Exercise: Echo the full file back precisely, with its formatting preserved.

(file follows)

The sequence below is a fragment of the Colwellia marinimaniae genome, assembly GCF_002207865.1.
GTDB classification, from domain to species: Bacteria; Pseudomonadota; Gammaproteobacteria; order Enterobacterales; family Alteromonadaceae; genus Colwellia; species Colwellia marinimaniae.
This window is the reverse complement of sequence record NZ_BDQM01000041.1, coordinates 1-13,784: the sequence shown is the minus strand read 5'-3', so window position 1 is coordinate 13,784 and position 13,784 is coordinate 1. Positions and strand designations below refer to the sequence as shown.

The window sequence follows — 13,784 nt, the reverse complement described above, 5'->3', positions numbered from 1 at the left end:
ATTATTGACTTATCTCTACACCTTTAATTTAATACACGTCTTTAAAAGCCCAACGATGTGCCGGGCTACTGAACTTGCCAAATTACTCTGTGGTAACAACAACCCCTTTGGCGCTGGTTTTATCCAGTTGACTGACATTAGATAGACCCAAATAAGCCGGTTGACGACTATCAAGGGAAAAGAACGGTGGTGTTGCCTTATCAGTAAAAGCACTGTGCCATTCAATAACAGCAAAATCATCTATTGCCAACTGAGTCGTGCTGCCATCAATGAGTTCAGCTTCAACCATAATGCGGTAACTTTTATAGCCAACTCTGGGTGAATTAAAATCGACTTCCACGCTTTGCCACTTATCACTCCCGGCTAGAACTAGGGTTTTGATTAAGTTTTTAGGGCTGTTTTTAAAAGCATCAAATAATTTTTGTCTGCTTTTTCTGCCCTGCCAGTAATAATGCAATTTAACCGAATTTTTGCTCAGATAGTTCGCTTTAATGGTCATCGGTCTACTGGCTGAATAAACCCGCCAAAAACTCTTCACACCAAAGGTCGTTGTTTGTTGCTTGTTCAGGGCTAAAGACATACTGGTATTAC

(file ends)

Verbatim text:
The sequence below is a fragment of the Colwellia marinimaniae genome, assembly GCF_002207865.1.
GTDB classification, from domain to species: Bacteria; Pseudomonadota; Gammaproteobacteria; order Enterobacterales; family Alteromonadaceae; genus Colwellia; species Colwellia marinimaniae.
This window is the reverse complement of sequence record NZ_BDQM01000041.1, coordinates 1-13,784: the sequence shown is the minus strand read 5'-3', so window position 1 is coordinate 13,784 and position 13,784 is coordinate 1. Positions and strand designations below refer to the sequence as shown.

The window sequence follows — 13,784 nt, the reverse complement described above, 5'->3', positions numbered from 1 at the left end:
ATTATTGACTTATCTCTACACCTTTAATTTAATACACGTCTTTAAAAGCCCAACGATGTGCCGGGCTACTGAACTTGCCAAATTACTCTGTGGTAACAACAACCCCTTTGGCGCTGGTTTTATCCAGTTGACTGACATTAGATAGACCCAAATAAGCCGGTTGACGACTATCAAGGGAAAAGAACGGTGGTGTTGCCTTATCAGTAAAAGCACTGTGCCATTCAATAACAGCAAAATCATCTATTGCCAACTGAGTCGTGCTGCCATCAATGAGTTCAGCTTCAACCATAATGCGGTAACTTTTATAGCCAACTCTGGGTGAATTAAAATCGACTTCCACGCTTTGCCACTTATCACTCCCGGCTAGAACTAGGGTTTTGATTAAGTTTTTAGGGCTGTTTTTAAAAGCATCAAATAATTTTTGTCTGCTTTTTCTGCCCTGCCAGTAATAATGCAATTTAACCGAATTTTTGCTCAGATAGTTCGCTTTAATGGTCATCGGTCTACTGGCTGAATAAACCCGCCAAAAACTCTTCACACCAAAGGTCGTTGTTTGTTGCTTGTTCAGGGCTAAAGACATACTGGTATTAC